There are plenty of nightmare tenants out there, so when you end up with a good renter in your home, it's important to keep them happy.
Tenant retention is one of the most critical components of your property-management income as it can lead to lower overhead with respect to marketing, showing apartments and paying for tenant screening.
The ideal situation is having tenants who want a long-term lease with your property and only leave because they're buying a house of their own.
One of the major ways to make a landlord-tenant relationship work is by being responsive to tenant issues.
What Does Being Responsive Mean?
You want to achieve a balance between interacting with your tenants and giving them their privacy.
Regular interaction makes your tenants comfortable in communicating potential issues with you, but sometimes it's easy to cross the line between being a professional landlord and being overly friendly.
You want your tenants to be comfortable enough to bring up problems long before they would get frustrated, but not so comfortable that they forget you share a professional relationship.
1. Increasing Tenant Retention
One of the biggest benefits of being responsive to your tenants is that they have a comfortable living environment without any major complaints.
Being on top of maintenance issues and checking in regularly for repairs can increase your tenant's overall level of satisfaction.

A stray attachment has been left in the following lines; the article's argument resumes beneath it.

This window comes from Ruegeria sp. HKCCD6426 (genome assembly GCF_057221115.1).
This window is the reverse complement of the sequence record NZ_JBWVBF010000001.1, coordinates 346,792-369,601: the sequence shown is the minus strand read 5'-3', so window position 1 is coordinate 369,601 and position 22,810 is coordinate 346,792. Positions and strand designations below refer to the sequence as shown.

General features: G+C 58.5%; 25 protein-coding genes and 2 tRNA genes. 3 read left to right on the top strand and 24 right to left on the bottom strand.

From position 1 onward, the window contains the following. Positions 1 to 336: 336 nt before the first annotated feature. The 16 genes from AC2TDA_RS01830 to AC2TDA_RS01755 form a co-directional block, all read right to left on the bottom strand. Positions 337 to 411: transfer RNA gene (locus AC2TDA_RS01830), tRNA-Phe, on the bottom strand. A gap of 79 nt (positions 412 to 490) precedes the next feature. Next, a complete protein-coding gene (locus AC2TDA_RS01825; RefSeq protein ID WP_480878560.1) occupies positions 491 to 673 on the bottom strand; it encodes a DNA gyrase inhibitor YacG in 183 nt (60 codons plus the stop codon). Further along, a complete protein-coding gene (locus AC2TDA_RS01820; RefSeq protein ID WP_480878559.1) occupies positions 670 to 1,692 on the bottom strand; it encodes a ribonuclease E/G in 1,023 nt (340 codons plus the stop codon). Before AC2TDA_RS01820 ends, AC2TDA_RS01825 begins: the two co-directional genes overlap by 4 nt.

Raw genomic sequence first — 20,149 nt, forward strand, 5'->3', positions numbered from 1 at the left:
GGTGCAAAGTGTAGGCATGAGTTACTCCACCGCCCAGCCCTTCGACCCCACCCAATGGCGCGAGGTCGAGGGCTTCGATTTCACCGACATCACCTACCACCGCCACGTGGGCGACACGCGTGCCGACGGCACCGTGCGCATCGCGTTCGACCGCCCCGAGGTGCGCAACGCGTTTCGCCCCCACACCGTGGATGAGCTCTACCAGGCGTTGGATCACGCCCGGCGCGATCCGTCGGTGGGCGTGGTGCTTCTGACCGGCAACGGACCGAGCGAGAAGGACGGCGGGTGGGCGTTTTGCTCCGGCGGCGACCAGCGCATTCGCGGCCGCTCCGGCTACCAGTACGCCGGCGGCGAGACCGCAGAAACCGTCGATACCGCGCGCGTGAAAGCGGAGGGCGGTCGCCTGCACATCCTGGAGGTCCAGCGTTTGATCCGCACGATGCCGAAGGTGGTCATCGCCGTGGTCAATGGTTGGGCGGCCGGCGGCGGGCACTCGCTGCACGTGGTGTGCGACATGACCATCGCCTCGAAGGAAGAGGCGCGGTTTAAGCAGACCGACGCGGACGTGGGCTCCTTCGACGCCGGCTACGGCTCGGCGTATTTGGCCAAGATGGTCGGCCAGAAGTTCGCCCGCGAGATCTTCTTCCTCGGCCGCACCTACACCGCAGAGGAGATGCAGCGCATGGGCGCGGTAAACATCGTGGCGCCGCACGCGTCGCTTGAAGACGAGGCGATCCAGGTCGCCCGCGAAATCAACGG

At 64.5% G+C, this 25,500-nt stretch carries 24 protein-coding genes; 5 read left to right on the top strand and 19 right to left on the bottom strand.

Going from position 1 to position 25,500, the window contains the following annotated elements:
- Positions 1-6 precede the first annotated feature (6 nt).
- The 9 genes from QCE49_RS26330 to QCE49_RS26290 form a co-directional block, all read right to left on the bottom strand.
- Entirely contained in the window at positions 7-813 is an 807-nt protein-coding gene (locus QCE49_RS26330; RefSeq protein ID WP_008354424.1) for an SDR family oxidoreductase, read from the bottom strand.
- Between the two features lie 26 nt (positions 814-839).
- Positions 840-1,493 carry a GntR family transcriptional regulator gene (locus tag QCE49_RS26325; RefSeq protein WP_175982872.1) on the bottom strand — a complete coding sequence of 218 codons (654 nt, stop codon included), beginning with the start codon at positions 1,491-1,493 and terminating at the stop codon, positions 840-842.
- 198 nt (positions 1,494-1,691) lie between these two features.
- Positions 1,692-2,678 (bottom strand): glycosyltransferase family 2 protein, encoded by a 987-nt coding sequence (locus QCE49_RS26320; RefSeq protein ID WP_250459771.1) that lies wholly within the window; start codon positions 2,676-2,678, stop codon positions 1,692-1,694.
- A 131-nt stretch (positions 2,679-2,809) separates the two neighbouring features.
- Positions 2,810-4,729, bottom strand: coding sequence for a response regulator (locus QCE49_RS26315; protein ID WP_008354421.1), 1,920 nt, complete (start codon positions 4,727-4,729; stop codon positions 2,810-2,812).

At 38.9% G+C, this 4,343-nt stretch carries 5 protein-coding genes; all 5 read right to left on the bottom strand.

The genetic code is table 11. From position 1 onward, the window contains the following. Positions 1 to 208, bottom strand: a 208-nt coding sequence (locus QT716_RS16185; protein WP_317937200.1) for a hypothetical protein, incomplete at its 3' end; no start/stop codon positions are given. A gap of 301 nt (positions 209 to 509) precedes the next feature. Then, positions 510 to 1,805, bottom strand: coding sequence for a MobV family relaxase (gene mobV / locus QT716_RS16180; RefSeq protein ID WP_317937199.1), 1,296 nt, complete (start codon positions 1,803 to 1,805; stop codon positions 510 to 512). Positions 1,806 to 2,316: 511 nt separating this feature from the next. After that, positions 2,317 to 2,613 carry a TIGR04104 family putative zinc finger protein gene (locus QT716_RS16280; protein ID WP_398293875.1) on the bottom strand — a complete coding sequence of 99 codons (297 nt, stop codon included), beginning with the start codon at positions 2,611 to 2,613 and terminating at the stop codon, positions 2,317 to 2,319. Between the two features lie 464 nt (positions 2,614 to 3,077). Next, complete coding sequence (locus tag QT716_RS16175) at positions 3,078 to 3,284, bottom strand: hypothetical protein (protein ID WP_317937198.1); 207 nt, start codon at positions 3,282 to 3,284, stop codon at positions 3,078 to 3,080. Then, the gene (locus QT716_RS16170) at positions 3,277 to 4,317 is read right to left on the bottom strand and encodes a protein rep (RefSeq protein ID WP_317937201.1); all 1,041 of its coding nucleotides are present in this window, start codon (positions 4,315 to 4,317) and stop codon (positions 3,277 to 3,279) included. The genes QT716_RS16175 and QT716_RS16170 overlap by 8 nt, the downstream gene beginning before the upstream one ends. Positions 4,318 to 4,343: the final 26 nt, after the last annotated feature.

2. Getting Referrals for Other Properties
Happy tenants recommend friends and family members for your other properties.
If you have a vacancy and don't want to spend the time and money to list your rental at the usual places, take a look at your existing referral network.
Make it clear that referrals reflect on the tenant, and it's likely you'll end up with high-quality renters.
3. Increase the Value on Your Home
Your tenants are the ones spending all of their time on your property, and the little quality-of-life improvements that they suggest could add value to your property.
While the improvements might not be the flashiest of upgrades, they will reflect in the market rent you can charge or the eventual listing price of your home.
4. Check-in With Tenants at End of Lease
Touch base with tenants nearing the end of their lease to see if there's any dangling issues that could cause them to leave.
Frequent check-ins give your tenants the opportunity to communicate any annoyances or major issues.
Some tenants are shy and don't want to bother you with what they perceive are minor issues.
Even a minor issue can lead to a quality tenant leaving if it's a big enough problem in their eyes.
5. Avoid Major Disasters
Avoid major disasters in your home. Ever have a problem with a tenant who refused to tell you about major issues until the house is filled with standing water from a burst pipe?
You don't want to put your tenant on the spot when you ask about the condition of the home, but you also don't want to shell out thousands of dollars because they don't want to let you know about problems.
Stay calm and avoid chastising your tenant because the issue at hand may or may not have been their fault.
Keeping tenants happy allows you to grow your business as you keep a steady stream of income and you don't have to sink costs into marketing, tenant turnover, and other overhead costs.
This also allows you to grow your property management business, as you can focus your efforts on acquiring other properties.
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